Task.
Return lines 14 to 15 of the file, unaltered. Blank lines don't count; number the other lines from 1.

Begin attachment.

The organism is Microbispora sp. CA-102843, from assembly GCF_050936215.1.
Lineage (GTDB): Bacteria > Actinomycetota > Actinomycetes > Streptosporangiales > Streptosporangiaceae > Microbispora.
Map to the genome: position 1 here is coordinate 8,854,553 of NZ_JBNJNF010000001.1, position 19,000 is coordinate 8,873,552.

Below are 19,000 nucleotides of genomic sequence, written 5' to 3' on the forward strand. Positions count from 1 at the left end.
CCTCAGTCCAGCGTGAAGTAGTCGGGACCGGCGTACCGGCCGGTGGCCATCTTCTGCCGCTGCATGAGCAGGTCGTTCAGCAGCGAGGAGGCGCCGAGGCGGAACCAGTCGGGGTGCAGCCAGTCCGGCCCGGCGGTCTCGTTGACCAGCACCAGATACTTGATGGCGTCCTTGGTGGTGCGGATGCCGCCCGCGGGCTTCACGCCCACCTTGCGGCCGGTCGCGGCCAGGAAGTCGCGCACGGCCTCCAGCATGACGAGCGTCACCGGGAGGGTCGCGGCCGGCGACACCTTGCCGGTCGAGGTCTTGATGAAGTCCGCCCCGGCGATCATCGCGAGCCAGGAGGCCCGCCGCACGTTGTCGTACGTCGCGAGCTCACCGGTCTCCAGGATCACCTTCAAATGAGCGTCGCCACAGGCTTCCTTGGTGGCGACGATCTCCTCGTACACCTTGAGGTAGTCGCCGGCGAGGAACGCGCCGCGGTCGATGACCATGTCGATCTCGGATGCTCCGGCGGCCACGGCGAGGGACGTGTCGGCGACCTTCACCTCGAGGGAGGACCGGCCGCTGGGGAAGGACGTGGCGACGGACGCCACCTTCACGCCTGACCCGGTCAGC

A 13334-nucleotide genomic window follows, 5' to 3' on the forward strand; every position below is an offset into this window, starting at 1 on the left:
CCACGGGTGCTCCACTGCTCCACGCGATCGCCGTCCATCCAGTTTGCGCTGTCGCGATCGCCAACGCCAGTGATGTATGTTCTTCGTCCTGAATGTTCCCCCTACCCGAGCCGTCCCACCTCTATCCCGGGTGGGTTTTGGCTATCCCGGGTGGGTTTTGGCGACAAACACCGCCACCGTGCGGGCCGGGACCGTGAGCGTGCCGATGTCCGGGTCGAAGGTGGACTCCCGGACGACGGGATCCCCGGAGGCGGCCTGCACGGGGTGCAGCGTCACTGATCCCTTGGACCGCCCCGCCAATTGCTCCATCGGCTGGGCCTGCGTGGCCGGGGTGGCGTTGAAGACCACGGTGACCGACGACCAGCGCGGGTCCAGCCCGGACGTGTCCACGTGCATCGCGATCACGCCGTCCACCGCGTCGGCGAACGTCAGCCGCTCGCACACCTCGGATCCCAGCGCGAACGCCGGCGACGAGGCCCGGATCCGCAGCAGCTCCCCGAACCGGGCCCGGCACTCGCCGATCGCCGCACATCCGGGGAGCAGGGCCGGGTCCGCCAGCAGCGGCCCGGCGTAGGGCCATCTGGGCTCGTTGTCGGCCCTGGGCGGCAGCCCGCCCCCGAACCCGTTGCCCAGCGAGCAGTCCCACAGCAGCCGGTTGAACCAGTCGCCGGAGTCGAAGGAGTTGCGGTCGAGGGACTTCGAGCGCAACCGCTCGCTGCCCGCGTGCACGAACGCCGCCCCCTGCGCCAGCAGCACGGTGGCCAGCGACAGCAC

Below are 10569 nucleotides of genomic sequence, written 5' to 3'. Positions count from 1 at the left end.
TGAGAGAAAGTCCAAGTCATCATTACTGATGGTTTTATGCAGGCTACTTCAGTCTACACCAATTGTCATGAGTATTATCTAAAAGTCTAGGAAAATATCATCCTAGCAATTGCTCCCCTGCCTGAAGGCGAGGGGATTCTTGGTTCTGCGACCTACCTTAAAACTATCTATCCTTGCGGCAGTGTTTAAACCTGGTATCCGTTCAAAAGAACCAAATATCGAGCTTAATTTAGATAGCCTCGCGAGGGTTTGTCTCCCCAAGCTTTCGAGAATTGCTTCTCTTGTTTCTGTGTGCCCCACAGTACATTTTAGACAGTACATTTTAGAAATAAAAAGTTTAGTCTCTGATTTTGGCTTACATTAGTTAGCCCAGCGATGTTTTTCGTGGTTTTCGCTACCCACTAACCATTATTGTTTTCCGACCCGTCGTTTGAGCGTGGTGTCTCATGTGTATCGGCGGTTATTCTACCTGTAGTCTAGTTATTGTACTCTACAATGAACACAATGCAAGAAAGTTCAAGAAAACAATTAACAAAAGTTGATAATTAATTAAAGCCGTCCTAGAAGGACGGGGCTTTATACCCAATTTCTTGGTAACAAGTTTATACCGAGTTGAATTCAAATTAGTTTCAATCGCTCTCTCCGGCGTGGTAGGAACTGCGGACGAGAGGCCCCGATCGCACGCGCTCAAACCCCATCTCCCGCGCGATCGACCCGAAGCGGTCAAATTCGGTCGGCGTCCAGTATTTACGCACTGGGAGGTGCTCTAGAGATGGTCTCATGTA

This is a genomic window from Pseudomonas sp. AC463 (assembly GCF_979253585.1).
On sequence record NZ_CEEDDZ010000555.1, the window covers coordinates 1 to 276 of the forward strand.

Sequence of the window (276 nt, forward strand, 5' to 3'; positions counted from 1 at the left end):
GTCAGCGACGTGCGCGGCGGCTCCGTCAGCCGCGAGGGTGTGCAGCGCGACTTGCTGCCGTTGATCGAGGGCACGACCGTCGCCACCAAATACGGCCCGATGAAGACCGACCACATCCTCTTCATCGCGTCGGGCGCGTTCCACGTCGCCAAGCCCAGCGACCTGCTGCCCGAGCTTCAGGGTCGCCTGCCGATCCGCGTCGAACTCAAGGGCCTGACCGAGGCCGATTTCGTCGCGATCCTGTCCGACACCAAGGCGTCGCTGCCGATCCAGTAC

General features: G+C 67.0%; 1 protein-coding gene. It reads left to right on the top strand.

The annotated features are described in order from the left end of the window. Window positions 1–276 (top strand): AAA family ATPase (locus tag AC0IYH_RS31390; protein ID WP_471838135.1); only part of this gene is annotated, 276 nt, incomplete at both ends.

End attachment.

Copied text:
General features: G+C 67.0%; 1 protein-coding gene. It reads left to right on the top strand.

The annotated features are described in order from the left end of the window. Window positions 1–276 (top strand): AAA family ATPase (locus tag AC0IYH_RS31390; protein ID WP_471838135.1); only part of this gene is annotated, 276 nt, incomplete at both ends.